Journalists job description

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Journalism is the bringing of new information to the public’s attention using a variety of media. A journalist’s main role is the present new information in an attractive and appealing style to engage the listener or reader in a more compelling way than their competitors do. Being a successful journalist requires long, unpredictable hours, and includes interviewing clients, researching information, recording data and information through several strategies, and writing articles/scripts from sources
A journalist needs to have excellent writing skills, both in short and long hand, to be efficient in that position. A keen interest in current affairs, sound typing and computer skills, an inquisitive nature, strong interpersonal skills and an ability to think critically and analytically are important skills needed to succeed in this highly competitive field
Salaries change according to the position level the candidate is applying for. Entry level journalists for local areas earn somewhere in the vicinity of £15,000, while senior reporters in the same area receive about £24,000. National journalists enjoy the highest salaries but have higher pressure jobs, attracting salaries upwards of £70,000 to £80,000. A bachelor’s degree in journalism is usually required for entry level positions.


Journalists are required to research and report information related to issues, trends, and events to the rest of the people through TV, radio, newspapers, magazines, internet, etc. There are different jobs for this area depending on organisation. For instance, people working on newspapers collect information about a story or topic and then present that in the next issue of a newspaper.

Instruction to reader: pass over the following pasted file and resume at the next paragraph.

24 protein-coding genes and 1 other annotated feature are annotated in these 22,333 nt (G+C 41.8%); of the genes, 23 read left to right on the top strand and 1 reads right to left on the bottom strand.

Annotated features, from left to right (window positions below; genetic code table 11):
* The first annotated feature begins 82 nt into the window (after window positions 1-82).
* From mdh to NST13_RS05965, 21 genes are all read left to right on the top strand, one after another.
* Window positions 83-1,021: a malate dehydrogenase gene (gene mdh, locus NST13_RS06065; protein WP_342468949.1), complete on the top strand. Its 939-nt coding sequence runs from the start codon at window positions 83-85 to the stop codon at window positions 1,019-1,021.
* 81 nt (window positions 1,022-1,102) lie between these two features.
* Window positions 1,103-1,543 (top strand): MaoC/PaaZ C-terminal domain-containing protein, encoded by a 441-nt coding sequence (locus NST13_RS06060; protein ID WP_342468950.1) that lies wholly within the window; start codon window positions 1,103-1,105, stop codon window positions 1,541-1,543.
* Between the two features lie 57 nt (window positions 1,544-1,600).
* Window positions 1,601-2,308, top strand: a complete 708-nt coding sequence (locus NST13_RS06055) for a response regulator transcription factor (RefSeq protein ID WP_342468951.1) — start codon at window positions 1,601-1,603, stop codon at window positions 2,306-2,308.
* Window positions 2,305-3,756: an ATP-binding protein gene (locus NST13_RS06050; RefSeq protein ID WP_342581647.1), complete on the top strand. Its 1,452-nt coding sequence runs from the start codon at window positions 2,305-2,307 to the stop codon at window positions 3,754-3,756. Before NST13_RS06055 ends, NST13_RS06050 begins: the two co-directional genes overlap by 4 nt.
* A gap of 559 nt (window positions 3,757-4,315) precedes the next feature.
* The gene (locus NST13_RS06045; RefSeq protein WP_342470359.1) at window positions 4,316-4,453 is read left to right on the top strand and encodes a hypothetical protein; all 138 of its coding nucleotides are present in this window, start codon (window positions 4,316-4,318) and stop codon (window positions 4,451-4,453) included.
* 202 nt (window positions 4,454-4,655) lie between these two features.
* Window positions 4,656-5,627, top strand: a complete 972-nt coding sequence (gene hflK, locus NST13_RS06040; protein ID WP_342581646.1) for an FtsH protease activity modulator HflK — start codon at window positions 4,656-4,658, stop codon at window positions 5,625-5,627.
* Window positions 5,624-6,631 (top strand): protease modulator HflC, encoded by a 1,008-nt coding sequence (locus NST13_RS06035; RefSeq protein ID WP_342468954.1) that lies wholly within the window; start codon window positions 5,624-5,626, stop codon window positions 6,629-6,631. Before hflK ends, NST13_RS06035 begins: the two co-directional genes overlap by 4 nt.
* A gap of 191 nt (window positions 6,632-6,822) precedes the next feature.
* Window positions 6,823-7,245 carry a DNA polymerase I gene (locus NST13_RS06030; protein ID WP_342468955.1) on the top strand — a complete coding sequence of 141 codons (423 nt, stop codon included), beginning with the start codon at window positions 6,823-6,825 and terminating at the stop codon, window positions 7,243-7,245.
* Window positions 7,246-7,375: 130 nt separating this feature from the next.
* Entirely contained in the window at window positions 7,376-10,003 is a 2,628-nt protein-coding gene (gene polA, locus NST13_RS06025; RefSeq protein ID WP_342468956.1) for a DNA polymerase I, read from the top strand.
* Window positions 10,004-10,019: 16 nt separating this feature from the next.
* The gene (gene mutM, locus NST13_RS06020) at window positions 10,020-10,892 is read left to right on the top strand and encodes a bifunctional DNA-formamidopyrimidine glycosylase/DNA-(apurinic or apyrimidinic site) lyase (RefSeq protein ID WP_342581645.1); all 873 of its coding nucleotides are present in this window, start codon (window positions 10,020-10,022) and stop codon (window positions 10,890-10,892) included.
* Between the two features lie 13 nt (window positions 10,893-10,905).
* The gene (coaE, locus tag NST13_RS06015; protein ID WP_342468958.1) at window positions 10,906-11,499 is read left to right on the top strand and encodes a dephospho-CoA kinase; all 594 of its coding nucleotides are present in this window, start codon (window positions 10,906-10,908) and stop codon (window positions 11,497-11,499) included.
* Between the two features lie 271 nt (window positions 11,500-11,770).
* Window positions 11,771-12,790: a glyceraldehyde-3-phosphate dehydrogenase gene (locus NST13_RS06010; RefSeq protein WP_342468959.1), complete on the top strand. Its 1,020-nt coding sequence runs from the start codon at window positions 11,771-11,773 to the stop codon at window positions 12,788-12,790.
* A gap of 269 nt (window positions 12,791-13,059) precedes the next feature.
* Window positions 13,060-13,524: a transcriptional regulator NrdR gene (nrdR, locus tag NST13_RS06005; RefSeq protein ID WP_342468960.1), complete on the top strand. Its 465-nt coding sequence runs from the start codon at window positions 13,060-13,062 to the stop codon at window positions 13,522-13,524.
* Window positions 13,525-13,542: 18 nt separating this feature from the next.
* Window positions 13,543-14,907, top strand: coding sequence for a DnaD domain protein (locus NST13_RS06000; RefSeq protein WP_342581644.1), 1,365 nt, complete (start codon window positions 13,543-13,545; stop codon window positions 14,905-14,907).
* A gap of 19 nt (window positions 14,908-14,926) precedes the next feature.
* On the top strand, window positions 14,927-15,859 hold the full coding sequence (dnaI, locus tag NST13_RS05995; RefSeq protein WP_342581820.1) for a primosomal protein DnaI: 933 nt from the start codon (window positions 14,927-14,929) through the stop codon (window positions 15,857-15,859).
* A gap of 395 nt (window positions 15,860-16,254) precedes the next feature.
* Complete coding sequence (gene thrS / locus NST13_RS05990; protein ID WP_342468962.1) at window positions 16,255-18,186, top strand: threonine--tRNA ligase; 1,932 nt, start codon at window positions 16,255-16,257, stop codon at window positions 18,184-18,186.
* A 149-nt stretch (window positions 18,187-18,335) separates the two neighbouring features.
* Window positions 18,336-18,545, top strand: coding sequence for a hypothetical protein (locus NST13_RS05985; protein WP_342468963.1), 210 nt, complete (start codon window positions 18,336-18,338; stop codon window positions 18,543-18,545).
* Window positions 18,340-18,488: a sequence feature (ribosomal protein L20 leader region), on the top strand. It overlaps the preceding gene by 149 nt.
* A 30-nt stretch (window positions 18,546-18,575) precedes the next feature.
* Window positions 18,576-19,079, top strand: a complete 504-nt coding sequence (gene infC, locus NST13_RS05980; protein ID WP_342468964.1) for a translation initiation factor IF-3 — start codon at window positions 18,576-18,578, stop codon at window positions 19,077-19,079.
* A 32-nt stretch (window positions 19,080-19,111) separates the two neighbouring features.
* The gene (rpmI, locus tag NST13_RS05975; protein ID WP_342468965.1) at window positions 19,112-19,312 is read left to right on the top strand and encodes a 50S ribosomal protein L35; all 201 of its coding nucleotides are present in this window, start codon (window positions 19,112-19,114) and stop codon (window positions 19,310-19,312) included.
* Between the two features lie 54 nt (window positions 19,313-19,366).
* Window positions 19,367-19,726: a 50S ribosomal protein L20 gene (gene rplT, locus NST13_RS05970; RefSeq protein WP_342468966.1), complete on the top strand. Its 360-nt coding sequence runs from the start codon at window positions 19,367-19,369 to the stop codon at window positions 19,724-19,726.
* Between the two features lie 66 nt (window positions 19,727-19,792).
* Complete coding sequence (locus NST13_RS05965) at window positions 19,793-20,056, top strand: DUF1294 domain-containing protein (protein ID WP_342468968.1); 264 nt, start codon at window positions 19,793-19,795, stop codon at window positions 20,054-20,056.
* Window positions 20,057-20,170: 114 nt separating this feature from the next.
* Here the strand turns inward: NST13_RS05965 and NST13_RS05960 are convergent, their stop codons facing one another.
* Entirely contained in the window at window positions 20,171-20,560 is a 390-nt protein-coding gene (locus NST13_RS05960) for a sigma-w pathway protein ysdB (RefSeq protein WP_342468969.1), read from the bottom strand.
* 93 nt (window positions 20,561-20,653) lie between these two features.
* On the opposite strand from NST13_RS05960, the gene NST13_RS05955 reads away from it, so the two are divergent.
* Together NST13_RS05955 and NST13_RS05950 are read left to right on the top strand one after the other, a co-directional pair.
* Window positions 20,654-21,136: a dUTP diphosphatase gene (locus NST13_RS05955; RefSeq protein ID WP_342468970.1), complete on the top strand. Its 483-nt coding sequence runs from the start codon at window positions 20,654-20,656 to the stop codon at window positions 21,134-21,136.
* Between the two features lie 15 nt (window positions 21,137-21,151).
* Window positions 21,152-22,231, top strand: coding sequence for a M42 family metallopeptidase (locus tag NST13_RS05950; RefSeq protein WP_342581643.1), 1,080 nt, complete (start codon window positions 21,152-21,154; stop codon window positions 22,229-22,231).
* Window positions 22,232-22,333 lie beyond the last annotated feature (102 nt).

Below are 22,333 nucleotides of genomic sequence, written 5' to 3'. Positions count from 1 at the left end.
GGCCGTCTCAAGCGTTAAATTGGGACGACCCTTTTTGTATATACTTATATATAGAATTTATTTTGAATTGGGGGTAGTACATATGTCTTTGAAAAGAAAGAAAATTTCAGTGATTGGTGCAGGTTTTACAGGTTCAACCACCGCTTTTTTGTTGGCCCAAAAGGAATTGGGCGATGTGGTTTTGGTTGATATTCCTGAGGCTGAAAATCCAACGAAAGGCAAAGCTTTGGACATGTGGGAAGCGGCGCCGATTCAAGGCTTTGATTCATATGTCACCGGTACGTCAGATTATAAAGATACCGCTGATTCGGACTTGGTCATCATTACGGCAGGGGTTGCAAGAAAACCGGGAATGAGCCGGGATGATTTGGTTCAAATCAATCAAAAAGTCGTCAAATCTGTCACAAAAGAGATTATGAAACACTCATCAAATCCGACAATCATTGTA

Journalists usually perform many of the following tasks:
• Interviewing important people.
• Collecting information from various sources.
• Writing articles.
• Hosting an investigation programme on TV.
• Creating blog publications.


• Being able to write objectively.
• Having researching skills.
• Being creative.
• Having IT skills.
• Being able to deal with moral dilemmas.
• Having sound judgement.
• Having interpersonal abilities.
• Being able to do different tasks at the same time.
• Having good written and spoken communication skills.
• Having knowledge about modern marketing and public relations.


Journalism jobs are open to different degrees related to this area. Most employers require at least good GCSE grades and a high level of English. Work experience related to this business is also valuable for most job placements and makes a difference among applicants.

There are training courses offered by the Broadcast Journalism Training Council and the National Council for the Training of Journalists, including undergraduate and postgraduate levels.

Overview According to our data, these are the percent of job offers for journalists.

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